Within months of starting, the complaint says she was assigned to do the work over a senior manager level employee while still being paid at and having the title of manager level. It says she waited more than 2.5 years to receive the promotion to the “the level at which she should have been hired in the first place.”

Newman was also paid “significantly less than her white coworkers, particularly in valuable Amazon stock,” according to the suit. 

The suit also alleges that Newman was sexually harassed and assaulted by a senior coworker, Andres Maz.

The complaint alleges Maz reached under a restaurant table without Newman’s consent and pressed his hand down on her lap. On another occasion during a work trip to Seattle, Maz allegedly “yanked” on Newman’s hair which was in braids when she said she was leaving a bar where coworkers had gathered and told her to “stay or leave her hair behind.”

The suit also alleges that Newman’s supervisor Steven Block used “stereotypical racial tropes” when criticizing how Newman speaks in meetings, including calling her “aggressive,” “too direct,” and “scary.” 

Both Maz and Block are named as defendants along with Amazon and Amazon Web Services. Shannon Kellogg, another Amazon Web Services executive, is also named. 

Kellogg relied upon Maz “almost entirely” for his feedback on Newman, according to the complaint. It also alleges Kellogg “frequently complained about the personalities of other female employees, which is not their common practice regarding men under their supervision.”

Newman filed a written complaint in June 2020 about the alleged sexual harassment committed by Maz during the first three years of her employment. Nearly four months later, Newman was told Maz had been terminated.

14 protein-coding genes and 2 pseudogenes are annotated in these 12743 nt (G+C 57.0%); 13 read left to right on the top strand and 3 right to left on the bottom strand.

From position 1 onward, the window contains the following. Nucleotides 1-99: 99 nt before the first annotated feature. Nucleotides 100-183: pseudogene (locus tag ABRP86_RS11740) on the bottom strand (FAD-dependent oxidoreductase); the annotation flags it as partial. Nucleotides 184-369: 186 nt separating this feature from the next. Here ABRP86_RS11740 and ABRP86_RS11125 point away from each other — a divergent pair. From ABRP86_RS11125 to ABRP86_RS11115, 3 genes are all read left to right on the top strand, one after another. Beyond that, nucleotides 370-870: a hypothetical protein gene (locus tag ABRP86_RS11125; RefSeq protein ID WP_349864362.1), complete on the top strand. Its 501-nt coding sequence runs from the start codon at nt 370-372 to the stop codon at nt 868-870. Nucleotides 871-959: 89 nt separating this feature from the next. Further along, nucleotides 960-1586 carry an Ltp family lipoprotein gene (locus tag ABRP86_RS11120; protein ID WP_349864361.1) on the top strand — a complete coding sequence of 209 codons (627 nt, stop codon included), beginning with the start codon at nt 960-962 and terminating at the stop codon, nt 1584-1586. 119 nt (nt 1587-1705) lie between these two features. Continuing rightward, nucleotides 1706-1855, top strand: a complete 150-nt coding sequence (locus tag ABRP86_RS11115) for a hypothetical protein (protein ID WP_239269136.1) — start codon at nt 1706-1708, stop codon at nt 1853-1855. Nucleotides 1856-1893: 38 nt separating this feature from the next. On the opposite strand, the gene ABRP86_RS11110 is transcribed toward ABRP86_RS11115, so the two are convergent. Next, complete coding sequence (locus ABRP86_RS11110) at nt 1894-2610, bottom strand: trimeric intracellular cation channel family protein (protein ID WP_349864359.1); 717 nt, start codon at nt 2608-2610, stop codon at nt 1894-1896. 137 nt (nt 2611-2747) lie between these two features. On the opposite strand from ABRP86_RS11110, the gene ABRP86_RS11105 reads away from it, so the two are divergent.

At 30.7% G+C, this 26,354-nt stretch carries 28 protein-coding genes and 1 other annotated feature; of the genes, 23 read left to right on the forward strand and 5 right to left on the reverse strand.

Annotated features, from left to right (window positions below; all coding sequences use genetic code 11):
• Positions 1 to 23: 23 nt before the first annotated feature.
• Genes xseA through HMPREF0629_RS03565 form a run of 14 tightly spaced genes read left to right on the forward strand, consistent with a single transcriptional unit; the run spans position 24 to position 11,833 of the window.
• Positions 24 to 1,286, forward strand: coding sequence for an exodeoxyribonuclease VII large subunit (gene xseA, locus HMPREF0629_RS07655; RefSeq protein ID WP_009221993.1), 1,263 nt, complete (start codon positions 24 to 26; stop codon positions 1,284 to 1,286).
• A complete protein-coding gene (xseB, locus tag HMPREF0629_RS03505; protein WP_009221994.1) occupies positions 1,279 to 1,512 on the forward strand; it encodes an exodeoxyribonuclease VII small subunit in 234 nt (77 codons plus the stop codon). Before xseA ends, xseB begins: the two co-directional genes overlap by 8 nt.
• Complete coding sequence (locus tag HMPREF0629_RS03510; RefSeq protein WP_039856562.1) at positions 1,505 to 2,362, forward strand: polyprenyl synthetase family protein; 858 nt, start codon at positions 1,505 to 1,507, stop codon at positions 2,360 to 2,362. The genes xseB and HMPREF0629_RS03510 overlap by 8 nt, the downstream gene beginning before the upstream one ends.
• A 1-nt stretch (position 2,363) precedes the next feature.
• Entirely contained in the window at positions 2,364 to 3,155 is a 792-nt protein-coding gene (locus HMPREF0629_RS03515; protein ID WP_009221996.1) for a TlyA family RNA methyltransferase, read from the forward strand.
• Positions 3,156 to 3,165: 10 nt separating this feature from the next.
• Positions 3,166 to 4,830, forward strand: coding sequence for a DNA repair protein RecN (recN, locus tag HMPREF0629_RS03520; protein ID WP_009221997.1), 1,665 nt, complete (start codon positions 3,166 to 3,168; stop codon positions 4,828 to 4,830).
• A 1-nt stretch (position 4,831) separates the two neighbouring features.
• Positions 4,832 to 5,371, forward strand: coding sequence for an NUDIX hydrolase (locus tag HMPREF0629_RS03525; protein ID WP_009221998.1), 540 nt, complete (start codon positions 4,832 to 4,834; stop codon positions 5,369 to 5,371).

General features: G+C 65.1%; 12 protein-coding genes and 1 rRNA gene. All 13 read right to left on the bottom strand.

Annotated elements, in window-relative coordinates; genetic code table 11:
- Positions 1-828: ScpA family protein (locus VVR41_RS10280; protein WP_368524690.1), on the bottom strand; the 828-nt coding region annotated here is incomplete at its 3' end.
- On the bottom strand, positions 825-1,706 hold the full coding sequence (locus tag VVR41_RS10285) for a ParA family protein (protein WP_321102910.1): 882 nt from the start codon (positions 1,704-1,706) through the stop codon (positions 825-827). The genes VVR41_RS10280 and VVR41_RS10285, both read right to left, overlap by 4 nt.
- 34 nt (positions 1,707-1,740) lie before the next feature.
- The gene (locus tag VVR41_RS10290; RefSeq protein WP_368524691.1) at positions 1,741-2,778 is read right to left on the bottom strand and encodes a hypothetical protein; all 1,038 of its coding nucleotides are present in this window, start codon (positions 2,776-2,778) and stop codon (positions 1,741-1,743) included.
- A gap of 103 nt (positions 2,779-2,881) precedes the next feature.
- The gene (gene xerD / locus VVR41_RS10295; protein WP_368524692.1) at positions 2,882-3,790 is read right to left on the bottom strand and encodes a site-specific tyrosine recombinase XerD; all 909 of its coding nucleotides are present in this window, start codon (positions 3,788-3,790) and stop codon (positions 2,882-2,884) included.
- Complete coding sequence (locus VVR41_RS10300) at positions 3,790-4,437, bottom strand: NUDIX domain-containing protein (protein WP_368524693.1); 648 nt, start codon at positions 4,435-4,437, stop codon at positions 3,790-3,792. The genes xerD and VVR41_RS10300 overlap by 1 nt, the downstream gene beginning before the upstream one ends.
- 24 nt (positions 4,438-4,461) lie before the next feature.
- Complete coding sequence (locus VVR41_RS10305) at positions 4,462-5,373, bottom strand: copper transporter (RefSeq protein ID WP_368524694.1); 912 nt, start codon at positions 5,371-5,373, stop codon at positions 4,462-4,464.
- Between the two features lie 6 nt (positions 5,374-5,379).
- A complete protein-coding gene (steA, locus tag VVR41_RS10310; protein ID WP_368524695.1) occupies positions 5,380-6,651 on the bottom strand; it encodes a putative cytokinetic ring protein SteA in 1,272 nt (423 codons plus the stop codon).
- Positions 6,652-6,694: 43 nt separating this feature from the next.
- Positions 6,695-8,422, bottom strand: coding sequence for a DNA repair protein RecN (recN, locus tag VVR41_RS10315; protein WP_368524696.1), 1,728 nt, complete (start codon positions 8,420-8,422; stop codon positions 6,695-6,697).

Maz’s termination did not “solve or wipe away the effects of his harassment” and Amazon has not taken steps to “remedy the professional or financial effects” of the processes that kept Newman and other Black employees at lower levels, the complaint alleges. 

The complaint also states that Newman “certainly is not alone among Amazon’s corporate workforce in facing discriminatory treatment.”

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“Based upon numerous conversations with other Amazon employees who are persons of color and/or women, the ‘de-leveling’ of Black employees when they are hired ... is common, as is a longer wait for promotions for Black employees and women,” the complaint states. 

The lawsuit was filed on the heels of a Recode report published last month based on interviews with more than a dozen current and former Amazon corporate employees detailing bias they faced at the company. 

Amazon is facing other challenges over its workplace conditions, largely in its warehouses. 

Amazon workers at a fulfillment center in Alabama are voting on whether to unionize. The warehouse opened last March and quickly drew criticism over inefficient wages, exhausting work quotas and a failure to protect workers from the coronavirus pandemic.

Amazon has defended its practices at the warehouse. 

Ballots went out to almost 6,000 workers at the facility last month. President BidenJoe BidenIRS to roll out payments for ,000 child tax credit in July Capitol Police told not to use most aggressive tactics in riot response, report finds Biden to accompany first lady to appointment for 'common medical procedure' MORE on Sunday offered his support to the union organizing efforts.

-Updated 4:44 p.m.